Kentucky Takes Steps Toward Decriminalizing Fentanyl Test Strips

    A bipartisan bill in Kentucky would decriminalize fentanyl test strips. In early March, House Bill 353, introduced by Rep. Kimberly Moser (R), unanimously passed the House Judiciary Committee. It’s now in the hands of the state Senate, which, like the House, is Republican-controlled.

    “We are very hopeful and optimistic that the Senate will see this issue as the crisis that we do and take action,” state Representative Rachel Roberts (D), one of the bill’s sponsors, told Filter.

    Harm reduction workers in the Appalachian state also hope that the legislation progresses.

    Fentanyl test strips are inexpensive drug-checking tools that enable people simply to find out whether fentanyl is present in the substance they intend to use. This knowledge informs people’s decisions about whether to use and the harm reduction strategies they may employ.

    Currently, fentanyl test trips are considered drug “paraphernalia” in Kentucky. The designation includes many other items employed to facilitate safer drug use—such as other testing equipment, syringes, and “Objects used, intended for use, or designed for use in ingesting, inhaling” various substances, among others. Breach of this law can result in a misdemeanor charge, with a maximum sentence of one year in prison and a fine of $500.

    The concern that police could charge someone with possession of these tools deters people from carrying them for personal use, Waldon said.

    HB353 would remove fentanyl test strips from this list. Advocates say that this would be an important move in stemming overdose deaths in Kentucky. The state suffered 2,250 such deaths in 2021—73 percent of which involved fentanyl. While many people who regularly use opioids may expect fentanyl to be present in their supply, people taking counterfeit pharmaceutical pills, for example, may be much less aware.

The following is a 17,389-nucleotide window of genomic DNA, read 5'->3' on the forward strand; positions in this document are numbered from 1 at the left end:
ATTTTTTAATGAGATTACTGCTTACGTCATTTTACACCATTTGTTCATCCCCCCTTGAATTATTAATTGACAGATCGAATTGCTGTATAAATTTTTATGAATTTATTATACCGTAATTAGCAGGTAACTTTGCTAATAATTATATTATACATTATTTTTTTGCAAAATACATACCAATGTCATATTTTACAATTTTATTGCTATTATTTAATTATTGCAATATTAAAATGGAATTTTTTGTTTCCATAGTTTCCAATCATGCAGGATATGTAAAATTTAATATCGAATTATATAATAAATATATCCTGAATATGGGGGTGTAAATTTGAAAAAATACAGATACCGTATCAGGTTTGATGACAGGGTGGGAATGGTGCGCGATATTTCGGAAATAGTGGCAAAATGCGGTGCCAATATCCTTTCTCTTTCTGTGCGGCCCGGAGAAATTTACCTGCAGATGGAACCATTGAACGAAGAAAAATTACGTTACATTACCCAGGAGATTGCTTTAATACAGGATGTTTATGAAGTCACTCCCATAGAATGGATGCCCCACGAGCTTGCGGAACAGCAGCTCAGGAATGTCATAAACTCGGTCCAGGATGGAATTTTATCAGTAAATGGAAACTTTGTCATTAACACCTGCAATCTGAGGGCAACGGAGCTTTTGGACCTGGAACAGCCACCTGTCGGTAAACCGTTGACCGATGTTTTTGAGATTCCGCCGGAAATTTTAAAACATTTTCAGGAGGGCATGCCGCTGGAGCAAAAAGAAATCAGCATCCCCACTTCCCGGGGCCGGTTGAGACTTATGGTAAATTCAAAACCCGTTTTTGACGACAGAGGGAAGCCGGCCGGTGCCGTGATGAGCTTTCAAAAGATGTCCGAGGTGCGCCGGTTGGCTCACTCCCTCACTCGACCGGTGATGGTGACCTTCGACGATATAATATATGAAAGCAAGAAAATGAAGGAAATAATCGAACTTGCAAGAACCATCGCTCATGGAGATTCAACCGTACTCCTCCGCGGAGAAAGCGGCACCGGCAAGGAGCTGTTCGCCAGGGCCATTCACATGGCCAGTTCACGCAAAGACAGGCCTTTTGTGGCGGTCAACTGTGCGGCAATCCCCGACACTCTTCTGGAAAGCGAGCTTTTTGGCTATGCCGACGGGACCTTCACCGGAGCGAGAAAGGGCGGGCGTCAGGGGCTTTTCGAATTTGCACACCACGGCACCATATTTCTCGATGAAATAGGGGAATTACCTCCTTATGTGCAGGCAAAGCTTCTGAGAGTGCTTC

The Kentucky Harm Reduction Coalition (KHRC), based in Louisville, has been able to hand out the test strips in the state since 2021 through an initiative that has federal government support. However, Shreeta Waldon, KHRC’s executive director, said there could still be large benefits from legalizing the strips generally.

    She told Filter that in Jefferson County, where she operates, she has not heard reports of people being charged with the possession of fentanyl test strips. Nor has she received confirmation of it happening in other parts of the state. However, the issue is that there’s some ambiguity.

    The concern that police could charge someone with possession of these tools deters people from carrying them for personal use, Waldon said. Some harm reduction providers, too, may be deterred, and barriers like this just make harm reduction work more difficult, she added.

    Waldon, who has nearly 20 years’ experience of working in the field, has seen how fentanyl test strips can help people stay alive, wherever they are in their journey with drug use, substance use disorder, or returning to use after a period of abstinence. Misunderstanding and stigma are behind a tool like this being illegal in the first place, she said. “It’s a lack of knowledge.”

    “Maybe, just maybe, we are moving in a direction of solutions.”

    Rep. Roberts is the daughter of a substance use disorder counselor, so the bill is close to her heart, she said. “I think this is a great way for people to be able to make sure that they’re using what they think they’re using to try and prevent overdoses.”

    Further, it would enable nonprofit and community groups around the state to be able to “step up” and “help people stay as safe as they can.”

    “This is yet another tool in our arsenal,” she added.

    Waldon expressed that it would also be valuable to remove other harm reduction tools from the list of prohibited “paraphernalia,” such as safe smoking or snorting equipment. Still, she’s hopeful about the current bill, both for what it does specifically and for what it could signal about attitudes in Kentucky.

    “Maybe, just maybe, we are moving in a direction of solutions, and really focusing on healing our communities,” she said.



    Photograph by Filter staff

    • Doug is a writer, editor and journalist whose work has appeared in National Geographic, Undark Magazine, New Scientist and Hakai, among others. He lives in Alberta, Canada.

    • Show Comments